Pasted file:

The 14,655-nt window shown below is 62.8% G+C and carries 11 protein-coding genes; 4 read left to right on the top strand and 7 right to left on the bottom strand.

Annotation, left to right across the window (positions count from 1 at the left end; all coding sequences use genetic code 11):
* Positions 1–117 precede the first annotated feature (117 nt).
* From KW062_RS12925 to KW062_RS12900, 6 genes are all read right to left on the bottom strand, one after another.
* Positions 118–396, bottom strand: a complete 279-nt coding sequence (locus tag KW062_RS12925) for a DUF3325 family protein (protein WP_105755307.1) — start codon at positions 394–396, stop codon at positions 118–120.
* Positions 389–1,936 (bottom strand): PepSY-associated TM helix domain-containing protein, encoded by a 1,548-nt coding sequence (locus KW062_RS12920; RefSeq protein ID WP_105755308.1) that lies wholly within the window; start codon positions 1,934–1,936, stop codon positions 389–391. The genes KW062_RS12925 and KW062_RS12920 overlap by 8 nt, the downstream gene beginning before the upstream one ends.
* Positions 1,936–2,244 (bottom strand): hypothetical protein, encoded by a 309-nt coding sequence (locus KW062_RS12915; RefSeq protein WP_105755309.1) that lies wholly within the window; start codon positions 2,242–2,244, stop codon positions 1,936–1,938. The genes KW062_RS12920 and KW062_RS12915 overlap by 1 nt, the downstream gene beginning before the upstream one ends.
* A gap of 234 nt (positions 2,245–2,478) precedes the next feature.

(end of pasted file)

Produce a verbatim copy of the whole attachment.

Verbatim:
The 14,655-nt window shown below is 62.8% G+C and carries 11 protein-coding genes; 4 read left to right on the top strand and 7 right to left on the bottom strand.

Annotation, left to right across the window (positions count from 1 at the left end; all coding sequences use genetic code 11):
* Positions 1–117 precede the first annotated feature (117 nt).
* From KW062_RS12925 to KW062_RS12900, 6 genes are all read right to left on the bottom strand, one after another.
* Positions 118–396, bottom strand: a complete 279-nt coding sequence (locus tag KW062_RS12925) for a DUF3325 family protein (protein WP_105755307.1) — start codon at positions 394–396, stop codon at positions 118–120.
* Positions 389–1,936 (bottom strand): PepSY-associated TM helix domain-containing protein, encoded by a 1,548-nt coding sequence (locus KW062_RS12920; RefSeq protein ID WP_105755308.1) that lies wholly within the window; start codon positions 1,934–1,936, stop codon positions 389–391. The genes KW062_RS12925 and KW062_RS12920 overlap by 8 nt, the downstream gene beginning before the upstream one ends.
* Positions 1,936–2,244 (bottom strand): hypothetical protein, encoded by a 309-nt coding sequence (locus KW062_RS12915; RefSeq protein WP_105755309.1) that lies wholly within the window; start codon positions 2,242–2,244, stop codon positions 1,936–1,938. The genes KW062_RS12920 and KW062_RS12915 overlap by 1 nt, the downstream gene beginning before the upstream one ends.
* A gap of 234 nt (positions 2,245–2,478) precedes the next feature.